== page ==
Once in a great while, you encounter a cyber security solution that manages to embed practical learnings from past solution deployments with exciting new advanced techniques for the detection and prevention of cyber attacks. This something-old, something-new scenario is awesome when it’s done right, because it correctly matches the present state of cyber security. That is, we have some promising solutions, but our overall cyber defenses are simply not working.
I recently had the great opportunity, along with my son Matt, an undergraduate senior computer science major at Lehigh University, to sit down over coffee in TriBeCa with a couple of old friends who are creating some new cyber security technology that looks truly promising. John Viega and Dino Dai Zovi, both with connections to NYU, have started a cyber security company called Capsule8. And in their crosshairs is the idea that they can help you protect your Linux servers.
Here is the something-old part of their approach: Consistent with many years of enterprise deployment of host-based intrusion prevention systems, the Capsule8 software embeds so-called telemeters (OK, agents) into your Linux system to detect suspicious file system activity, errant system calls, indicators in packet data, unexpected processes, and so on. This is traditional wheelhouse work for John and Dino, both experienced security hackers and world class programmers. Their detection algorithms look like they will work well on Linux servers.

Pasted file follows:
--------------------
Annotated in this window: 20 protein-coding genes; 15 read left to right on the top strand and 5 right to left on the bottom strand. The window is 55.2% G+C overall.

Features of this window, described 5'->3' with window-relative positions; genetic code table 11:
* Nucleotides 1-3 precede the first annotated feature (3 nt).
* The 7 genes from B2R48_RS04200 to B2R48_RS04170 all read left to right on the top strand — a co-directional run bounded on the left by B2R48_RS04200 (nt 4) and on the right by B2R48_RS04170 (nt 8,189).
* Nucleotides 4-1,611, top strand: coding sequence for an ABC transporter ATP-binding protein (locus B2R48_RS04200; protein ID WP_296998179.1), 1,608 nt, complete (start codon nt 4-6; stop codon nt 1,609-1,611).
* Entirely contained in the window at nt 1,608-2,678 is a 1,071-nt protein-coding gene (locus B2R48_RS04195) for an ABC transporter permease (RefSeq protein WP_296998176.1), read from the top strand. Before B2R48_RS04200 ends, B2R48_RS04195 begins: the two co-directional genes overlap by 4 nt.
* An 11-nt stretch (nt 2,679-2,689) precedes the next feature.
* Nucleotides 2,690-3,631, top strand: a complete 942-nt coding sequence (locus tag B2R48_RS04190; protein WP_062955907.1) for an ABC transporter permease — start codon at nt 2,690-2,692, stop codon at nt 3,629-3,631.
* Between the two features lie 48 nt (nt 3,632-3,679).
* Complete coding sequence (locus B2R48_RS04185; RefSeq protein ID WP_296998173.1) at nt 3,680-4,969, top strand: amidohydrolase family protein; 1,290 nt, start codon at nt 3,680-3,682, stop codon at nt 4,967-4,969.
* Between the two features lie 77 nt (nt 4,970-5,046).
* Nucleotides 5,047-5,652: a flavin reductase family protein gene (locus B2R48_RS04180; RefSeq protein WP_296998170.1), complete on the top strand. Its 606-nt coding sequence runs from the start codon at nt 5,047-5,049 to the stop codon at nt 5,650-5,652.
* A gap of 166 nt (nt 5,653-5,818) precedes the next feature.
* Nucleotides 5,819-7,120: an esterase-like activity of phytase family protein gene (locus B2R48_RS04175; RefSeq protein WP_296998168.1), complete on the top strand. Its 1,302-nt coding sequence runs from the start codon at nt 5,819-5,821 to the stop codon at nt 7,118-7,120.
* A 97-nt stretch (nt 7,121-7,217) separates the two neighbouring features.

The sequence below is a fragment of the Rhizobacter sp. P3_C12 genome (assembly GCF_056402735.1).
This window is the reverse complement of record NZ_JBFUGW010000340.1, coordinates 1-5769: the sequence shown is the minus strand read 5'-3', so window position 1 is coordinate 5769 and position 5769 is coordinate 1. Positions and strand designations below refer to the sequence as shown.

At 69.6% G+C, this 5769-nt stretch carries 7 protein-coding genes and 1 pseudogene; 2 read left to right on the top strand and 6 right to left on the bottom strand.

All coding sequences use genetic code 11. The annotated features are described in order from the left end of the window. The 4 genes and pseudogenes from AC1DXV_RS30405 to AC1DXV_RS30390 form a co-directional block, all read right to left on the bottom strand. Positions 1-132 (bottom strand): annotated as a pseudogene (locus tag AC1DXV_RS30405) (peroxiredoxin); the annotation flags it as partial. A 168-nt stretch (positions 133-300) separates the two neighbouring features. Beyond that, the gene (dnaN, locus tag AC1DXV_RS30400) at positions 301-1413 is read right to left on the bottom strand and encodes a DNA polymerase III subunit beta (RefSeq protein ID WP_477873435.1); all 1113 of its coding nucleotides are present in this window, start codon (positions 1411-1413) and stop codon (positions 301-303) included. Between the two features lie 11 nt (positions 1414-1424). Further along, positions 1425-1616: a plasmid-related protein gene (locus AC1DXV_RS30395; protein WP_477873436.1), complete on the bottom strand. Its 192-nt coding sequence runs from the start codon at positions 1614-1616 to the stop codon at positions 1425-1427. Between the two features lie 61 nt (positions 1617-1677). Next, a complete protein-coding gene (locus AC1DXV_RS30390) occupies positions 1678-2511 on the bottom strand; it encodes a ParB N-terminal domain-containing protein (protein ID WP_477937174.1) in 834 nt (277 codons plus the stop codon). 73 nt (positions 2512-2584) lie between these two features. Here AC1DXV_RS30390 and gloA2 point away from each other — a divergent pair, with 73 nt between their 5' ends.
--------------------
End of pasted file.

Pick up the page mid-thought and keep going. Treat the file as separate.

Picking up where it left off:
But there’s also the something-new part to their approach: Embedded in the deployment is an underlying backplane that supports cooperation within a clustered community of systems to be protected in the data center. Each entity in the cluster is a Linux system, and the Capsule8 telemeters are designed to secure workloads that are running inside containers such as Docker. Cool additional technical features such as land mines (OK, tar pits) round out the offering, which is notable if only because it focuses on supporting Linux containers, as opposed to the usual Windows server obsession in our industry.
In fact, a surprising issue I’ve noticed as a cyber security analyst covering our industry is the relative lack of world-class commercial product offerings focused on securing Linux servers. This seems so weird given Linux’s clear victory in the cloud services operating system competition. Maybe it’s the open source tendency of Linux administrators to roll their own security administrative solutions, but world-class, professionally-supported Linux security products have not been as available as one might have expected. Hence, John and Dino’s work should be welcomed by the community.
Capsule8 is still a small company with an initial set of financial services industry customers evaluating the solution and its API model for connecting to other security infrastructure components in the enterprise. But with veterans doing the design and development, this new company is likely to succeed – not to mention that it is one of the few to smartly select New York City as its real headquarters. I believe that a critical mass of excellent cyber security talent in the Big Apple remains untapped and this will give Capsule8 an advantage over its competitors.
My advice is to keep an eye on this little company, because based on my analysis, I believe the correct ingredients are all here: You have two founders who are the real deal. You have an important market that is under-supported. And you have a solution that combines something-old with something-new into a cloud infrastructure that will benefit from IT and cloud security tailwinds for the coming decade.